Born in Lublin in 1835, Henryk Wieniawski was the son of the pianist Regina Wieniawski and nephew of the pianist Edouard Wolff. His gifts as a violinist were early apparent and encouraged by his teachers, including Stanislaw Servaczyński, who had taught Joachim in Budapest. In 1843 Wieniawski entered the Paris Conservatoire, where he went on to study with Massart until 1848, latterly as a private pupil. His successful concert in Paris that year, with his pianist brother, was followed by a series of concerts in St Petersburg and the praise of Vieuxtemps, then soloist to the Tsar. Wieniawski returned once more to Paris, where he studied further at the Conservatoire, in order to improve his skills in composition. From 1851 to 1853 he was again in Russia with his brother. Thereafter he continued a career as a travelling virtuoso with successful concerts in Leipzig, Paris and London. At Anton Rubinstein’s invitation he returned to Russia in 1860, spending twelve years in a variety of activities, serving as solo violinist to the Tsar, leader of the opera orchestra and professor of violin at the Conservatory established by Rubinstein. His Violin Concerto No 2 was written in 1862 and first performed under Anton Rubinstein in St Petersburg that year. In 1872 Wieniawski resumed his peripatetic career and in 1875 succeeded Vieuxtemps as professor of violin at the Brussels Conservatory. In 1875 at a concert in Berlin he was obliged to break off during a performance of his Second Concerto and Joachim, a member of the audience, hastily rose to take his place, playing Bach’s Chaconne on Wieniawski’s instrument. Wieniawski continued his concert tour, with occasional breaks, as his health deteriorated. He died in 1880 at the Moscow house of Tchaikovsky’s patron Nadezhda von Meck. As a violinist he had combined the violin traditions of Poland and of Paris, and had had a marked effect on Russian playing, his influence continued by his successor Leopold Auer.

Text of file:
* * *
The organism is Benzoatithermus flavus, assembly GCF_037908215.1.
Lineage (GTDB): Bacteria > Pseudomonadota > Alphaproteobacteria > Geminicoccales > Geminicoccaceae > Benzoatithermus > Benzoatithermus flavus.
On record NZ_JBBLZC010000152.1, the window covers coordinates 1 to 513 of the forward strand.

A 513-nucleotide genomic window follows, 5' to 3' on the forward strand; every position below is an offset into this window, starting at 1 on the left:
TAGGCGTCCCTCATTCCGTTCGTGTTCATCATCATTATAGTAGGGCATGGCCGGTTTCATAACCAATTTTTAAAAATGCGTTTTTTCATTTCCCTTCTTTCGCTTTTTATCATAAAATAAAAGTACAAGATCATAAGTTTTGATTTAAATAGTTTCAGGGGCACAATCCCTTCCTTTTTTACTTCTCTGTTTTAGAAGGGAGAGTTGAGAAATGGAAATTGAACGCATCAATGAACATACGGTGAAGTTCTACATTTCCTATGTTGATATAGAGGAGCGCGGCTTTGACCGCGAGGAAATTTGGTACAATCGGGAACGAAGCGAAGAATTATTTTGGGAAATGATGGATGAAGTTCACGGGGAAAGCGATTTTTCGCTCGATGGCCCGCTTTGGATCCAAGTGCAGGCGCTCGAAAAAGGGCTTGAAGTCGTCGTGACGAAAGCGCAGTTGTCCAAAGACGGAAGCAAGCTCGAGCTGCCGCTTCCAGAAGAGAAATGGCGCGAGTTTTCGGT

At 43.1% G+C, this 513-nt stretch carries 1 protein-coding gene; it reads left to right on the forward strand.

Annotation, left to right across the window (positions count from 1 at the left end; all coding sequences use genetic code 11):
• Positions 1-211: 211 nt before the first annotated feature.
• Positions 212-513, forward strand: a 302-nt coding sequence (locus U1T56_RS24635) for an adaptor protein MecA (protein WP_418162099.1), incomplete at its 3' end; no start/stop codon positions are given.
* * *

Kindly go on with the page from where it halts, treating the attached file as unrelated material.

Wieniawski’s Violin Concerto No 2 in D minor is a work of considerable musical substance, not given purely to technical display, although virtuoso demands remain considerable. After the orchestral introduction the solo violin enters espressivo ma sotto voce, leading, in a passage marked appassionato, to a simpler second subject. The movement, which finds room for technical elaboration of the material, ends with an extended orchestral passage. The slow movement Romance in B flat major is dominated by its principal theme. Its relative calm is interrupted by the final Allegro con fuoco, its introduction followed by a cadenza, before the Allegro moderato a la Zingara, a gypsy mood that involves much off-the-string bowing, lyrical episodes and a dramatic ending. The concerto was dedicated to Pablo Sarasate.